Bone marrow donor: ‘Matching drive’ organised

Published: 12th May 2013 07:56 AM  |   Last Updated: 12th May 2013 07:56 AM   |  A+A-

Valsala, a housewife hailing from Peroorkada here, came to know about the condition of Dr Nalini Ambady from the day’s newspaper.

While reading about the agonising wait of the Kerala- born Stanford academician’s for a suitable bone marrow donor, Valsala didn’t think twice to attend the ‘’matching drive’’ organised by the friends and well-wishers of Dr Ambady at Trivandrum Club on Saturday.

Unfortunately, the 53-year-old had to return disappointed as she was found overaged by the organisers to be a donor. But Valsala as well as the friends of Nalini are hopeful of finding a suitable donor soon. “We had an encouraging response in the capital,’’ said Vijayakumar, one of the organisers.

‘’A total of 126 persons attended the camp, from students to office employees to housewives,’’ he said. Dr Ambady, a psychology professor at Stanford University, hails from Ernakulam. She is suffering from Acute Myelogenous Leukemia (AML) and requires urgent stem cell transplant. As the efforts to find a suitable donor in the US failed, her students and friends are now trying to find a donor in Kerala.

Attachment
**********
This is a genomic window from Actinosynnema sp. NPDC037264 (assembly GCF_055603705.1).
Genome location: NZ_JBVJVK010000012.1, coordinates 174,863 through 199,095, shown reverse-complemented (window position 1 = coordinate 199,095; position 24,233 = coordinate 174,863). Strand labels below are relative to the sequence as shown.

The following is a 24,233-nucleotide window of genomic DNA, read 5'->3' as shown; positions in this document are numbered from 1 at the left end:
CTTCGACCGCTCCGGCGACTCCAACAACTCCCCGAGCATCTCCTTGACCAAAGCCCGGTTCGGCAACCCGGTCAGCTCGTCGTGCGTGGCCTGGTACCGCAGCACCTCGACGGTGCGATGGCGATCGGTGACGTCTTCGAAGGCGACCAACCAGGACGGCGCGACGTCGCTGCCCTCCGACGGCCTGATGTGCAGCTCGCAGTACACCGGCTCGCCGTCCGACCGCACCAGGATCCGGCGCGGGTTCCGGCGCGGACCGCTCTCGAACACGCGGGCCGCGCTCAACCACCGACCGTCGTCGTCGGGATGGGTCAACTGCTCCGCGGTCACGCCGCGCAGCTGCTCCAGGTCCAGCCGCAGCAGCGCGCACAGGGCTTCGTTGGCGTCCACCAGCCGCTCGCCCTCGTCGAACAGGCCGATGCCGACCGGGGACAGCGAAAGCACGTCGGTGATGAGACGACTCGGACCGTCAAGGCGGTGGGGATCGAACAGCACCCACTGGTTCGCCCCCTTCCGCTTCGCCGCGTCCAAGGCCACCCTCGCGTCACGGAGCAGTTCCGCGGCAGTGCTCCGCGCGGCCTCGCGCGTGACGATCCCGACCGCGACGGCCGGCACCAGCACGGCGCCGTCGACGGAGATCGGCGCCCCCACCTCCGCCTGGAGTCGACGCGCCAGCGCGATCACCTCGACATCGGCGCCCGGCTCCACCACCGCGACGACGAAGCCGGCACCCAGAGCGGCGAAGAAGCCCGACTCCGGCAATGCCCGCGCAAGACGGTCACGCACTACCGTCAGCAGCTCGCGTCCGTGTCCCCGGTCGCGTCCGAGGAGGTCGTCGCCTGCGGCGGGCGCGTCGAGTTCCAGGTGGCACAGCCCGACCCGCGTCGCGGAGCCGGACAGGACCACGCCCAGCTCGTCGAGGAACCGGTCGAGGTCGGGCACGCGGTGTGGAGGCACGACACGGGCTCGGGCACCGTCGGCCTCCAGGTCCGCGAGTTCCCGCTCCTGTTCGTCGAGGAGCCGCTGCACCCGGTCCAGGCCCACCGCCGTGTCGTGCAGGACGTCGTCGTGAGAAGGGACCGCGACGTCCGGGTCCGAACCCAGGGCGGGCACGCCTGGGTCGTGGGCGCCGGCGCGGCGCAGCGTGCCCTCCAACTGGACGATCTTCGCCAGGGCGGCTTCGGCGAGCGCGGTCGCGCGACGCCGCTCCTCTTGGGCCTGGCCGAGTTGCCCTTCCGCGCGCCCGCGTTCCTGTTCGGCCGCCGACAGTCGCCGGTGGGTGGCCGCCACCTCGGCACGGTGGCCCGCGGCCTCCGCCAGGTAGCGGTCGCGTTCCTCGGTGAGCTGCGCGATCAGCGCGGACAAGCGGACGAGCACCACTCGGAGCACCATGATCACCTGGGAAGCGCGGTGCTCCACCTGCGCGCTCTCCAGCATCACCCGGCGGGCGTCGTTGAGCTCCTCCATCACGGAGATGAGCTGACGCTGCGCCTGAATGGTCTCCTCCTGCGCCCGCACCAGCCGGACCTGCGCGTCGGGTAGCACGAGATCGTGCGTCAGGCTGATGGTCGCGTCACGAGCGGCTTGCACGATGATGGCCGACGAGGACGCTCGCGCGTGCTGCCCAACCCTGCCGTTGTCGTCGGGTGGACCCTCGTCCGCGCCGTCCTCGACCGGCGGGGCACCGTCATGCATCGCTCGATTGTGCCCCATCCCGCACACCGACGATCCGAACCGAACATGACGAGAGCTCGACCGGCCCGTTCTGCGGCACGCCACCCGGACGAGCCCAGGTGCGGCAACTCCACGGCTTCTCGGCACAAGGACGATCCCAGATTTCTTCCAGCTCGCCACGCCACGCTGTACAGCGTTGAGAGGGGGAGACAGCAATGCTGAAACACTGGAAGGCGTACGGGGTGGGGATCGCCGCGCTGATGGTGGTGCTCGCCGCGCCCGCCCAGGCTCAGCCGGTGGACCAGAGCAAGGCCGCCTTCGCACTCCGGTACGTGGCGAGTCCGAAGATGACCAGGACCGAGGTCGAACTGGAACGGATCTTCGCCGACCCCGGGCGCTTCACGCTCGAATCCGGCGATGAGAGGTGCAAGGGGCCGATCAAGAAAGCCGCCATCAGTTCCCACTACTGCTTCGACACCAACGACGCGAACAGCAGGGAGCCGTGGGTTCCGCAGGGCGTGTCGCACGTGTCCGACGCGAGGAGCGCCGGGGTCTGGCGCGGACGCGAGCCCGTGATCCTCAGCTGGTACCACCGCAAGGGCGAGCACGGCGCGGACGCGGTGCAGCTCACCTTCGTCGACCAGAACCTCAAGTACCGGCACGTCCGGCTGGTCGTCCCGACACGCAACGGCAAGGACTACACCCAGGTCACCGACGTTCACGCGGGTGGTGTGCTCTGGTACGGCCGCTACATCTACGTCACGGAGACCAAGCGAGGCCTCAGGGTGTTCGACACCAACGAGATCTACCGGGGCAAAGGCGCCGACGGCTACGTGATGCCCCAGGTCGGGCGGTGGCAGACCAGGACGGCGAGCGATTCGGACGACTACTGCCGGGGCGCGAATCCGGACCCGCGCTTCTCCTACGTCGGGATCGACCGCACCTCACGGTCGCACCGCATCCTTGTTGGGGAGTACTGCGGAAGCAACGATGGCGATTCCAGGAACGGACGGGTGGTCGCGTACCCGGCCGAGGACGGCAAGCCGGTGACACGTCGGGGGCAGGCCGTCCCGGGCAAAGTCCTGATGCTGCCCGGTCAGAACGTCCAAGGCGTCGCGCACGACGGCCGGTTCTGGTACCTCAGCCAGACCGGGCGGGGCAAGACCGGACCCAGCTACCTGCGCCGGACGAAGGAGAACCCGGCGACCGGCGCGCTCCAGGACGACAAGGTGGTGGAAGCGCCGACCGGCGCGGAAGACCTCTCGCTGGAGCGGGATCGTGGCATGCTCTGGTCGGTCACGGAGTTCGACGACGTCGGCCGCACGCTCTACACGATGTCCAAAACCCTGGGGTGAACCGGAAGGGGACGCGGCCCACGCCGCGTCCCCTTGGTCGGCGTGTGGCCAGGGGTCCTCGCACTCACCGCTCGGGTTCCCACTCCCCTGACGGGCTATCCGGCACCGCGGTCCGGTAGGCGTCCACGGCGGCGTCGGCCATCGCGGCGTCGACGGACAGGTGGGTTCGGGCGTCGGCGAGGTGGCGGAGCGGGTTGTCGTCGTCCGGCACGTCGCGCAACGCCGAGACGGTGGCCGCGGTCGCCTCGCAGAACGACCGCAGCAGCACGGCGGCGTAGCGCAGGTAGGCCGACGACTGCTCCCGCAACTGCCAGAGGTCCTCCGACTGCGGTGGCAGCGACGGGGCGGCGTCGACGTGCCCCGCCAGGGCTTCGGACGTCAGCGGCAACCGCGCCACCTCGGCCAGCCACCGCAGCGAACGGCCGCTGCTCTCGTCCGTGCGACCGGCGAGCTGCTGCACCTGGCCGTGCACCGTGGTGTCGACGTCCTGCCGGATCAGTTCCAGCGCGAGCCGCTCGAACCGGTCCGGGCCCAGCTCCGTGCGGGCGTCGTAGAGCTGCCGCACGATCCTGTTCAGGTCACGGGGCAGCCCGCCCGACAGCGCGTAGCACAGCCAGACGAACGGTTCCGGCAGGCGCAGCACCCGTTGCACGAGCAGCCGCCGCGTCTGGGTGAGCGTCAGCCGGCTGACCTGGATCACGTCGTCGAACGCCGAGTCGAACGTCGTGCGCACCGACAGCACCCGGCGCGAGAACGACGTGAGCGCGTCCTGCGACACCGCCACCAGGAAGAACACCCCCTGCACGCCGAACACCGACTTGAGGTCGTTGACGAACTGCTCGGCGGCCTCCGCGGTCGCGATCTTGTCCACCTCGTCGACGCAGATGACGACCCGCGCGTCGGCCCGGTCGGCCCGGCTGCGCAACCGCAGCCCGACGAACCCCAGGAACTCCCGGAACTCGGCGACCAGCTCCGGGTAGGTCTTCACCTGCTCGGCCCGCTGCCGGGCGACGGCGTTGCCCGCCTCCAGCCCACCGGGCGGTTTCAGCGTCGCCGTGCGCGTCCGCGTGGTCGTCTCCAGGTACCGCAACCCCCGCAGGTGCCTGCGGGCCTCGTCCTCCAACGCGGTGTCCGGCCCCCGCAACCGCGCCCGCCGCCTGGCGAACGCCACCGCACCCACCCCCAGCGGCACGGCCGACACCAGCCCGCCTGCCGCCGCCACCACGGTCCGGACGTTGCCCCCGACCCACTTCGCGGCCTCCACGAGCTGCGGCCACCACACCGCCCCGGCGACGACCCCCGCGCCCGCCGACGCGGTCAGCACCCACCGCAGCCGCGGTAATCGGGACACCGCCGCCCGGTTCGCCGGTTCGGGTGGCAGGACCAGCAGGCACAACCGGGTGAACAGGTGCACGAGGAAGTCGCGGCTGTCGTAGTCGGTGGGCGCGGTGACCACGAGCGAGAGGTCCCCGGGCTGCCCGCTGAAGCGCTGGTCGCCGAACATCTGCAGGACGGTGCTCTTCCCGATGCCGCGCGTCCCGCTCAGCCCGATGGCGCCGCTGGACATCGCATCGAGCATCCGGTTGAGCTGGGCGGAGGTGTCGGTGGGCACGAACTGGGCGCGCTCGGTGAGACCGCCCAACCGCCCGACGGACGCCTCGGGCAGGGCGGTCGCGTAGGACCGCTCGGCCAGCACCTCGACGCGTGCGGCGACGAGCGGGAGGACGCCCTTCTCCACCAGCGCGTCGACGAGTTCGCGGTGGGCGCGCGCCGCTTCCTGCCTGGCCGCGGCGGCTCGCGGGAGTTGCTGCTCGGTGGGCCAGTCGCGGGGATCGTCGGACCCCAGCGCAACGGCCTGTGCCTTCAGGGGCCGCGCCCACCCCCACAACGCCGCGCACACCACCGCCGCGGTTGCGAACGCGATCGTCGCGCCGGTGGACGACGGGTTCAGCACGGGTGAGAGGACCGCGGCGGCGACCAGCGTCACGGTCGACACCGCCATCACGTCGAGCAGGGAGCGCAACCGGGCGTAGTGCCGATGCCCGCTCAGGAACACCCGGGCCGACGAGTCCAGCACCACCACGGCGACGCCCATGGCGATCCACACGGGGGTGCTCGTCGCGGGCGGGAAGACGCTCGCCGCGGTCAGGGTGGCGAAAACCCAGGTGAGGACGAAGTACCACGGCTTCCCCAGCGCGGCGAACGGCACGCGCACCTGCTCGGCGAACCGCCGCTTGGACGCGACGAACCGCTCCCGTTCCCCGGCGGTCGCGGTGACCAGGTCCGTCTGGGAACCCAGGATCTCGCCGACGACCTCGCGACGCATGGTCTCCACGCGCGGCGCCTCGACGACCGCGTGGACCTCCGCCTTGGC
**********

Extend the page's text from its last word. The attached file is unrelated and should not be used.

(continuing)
“Chances are relatively high here as it is possible to locate ethnically connected persons here,’’ her friends said. Aneesh, a 28-year-old research student, said he was happy to attend a noble drive. ‘’The process is simple. They rubbed my inner cheek with a small cotton piece and the process was over,’’ he said. As a major chunk of the participants were from Technopark, the organisers said they will conduct a special drive at Technopark on Tuesday.

The drive will be on at Thejaswini building from 10 a.m. to 4 p.m. ‘’We are looking for donor volunteers in the 18-45 age group. It doesn’t harm anybody, we collect swabs from the left and right inner cheeks with a cottontipped applicator stick,’’ an organiser said. They said the collected data will be added to the Datri Blood Stem Cell Donors Registry which could be useful for needy patients in future. “Nalini’s case should be an eye-opener to us. The under- representation of South Asians in international donor registries should be corrected for our own safety,’’ said an organiser.


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